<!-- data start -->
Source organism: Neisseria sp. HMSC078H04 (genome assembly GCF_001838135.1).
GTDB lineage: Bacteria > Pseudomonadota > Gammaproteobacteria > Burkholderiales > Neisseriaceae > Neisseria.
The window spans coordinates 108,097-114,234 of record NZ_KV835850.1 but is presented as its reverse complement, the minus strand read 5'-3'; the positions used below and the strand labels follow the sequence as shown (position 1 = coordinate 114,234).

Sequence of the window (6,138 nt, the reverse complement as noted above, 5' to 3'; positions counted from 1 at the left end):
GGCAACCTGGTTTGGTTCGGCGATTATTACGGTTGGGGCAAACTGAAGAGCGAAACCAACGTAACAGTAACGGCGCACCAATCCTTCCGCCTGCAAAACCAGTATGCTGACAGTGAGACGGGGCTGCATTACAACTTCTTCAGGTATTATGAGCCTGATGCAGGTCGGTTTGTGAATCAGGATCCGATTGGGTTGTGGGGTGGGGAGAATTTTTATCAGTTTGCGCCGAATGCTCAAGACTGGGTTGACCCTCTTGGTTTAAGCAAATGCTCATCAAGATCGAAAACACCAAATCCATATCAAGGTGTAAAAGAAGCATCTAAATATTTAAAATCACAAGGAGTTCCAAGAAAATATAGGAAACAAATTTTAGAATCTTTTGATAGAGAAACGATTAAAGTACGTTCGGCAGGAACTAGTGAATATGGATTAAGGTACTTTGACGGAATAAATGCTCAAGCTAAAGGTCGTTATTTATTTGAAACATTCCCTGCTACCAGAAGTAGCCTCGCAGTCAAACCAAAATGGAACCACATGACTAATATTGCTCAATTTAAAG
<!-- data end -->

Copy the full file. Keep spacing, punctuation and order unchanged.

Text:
Source organism: Neisseria sp. HMSC078H04 (genome assembly GCF_001838135.1).
GTDB lineage: Bacteria > Pseudomonadota > Gammaproteobacteria > Burkholderiales > Neisseriaceae > Neisseria.
The window spans coordinates 108,097-114,234 of record NZ_KV835850.1 but is presented as its reverse complement, the minus strand read 5'-3'; the positions used below and the strand labels follow the sequence as shown (position 1 = coordinate 114,234).

Sequence of the window (6,138 nt, the reverse complement as noted above, 5' to 3'; positions counted from 1 at the left end):
GGCAACCTGGTTTGGTTCGGCGATTATTACGGTTGGGGCAAACTGAAGAGCGAAACCAACGTAACAGTAACGGCGCACCAATCCTTCCGCCTGCAAAACCAGTATGCTGACAGTGAGACGGGGCTGCATTACAACTTCTTCAGGTATTATGAGCCTGATGCAGGTCGGTTTGTGAATCAGGATCCGATTGGGTTGTGGGGTGGGGAGAATTTTTATCAGTTTGCGCCGAATGCTCAAGACTGGGTTGACCCTCTTGGTTTAAGCAAATGCTCATCAAGATCGAAAACACCAAATCCATATCAAGGTGTAAAAGAAGCATCTAAATATTTAAAATCACAAGGAGTTCCAAGAAAATATAGGAAACAAATTTTAGAATCTTTTGATAGAGAAACGATTAAAGTACGTTCGGCAGGAACTAGTGAATATGGATTAAGGTACTTTGACGGAATAAATGCTCAAGCTAAAGGTCGTTATTTATTTGAAACATTCCCTGCTACCAGAAGTAGCCTCGCAGTCAAACCAAAATGGAACCACATGACTAATATTGCTCAATTTAAAG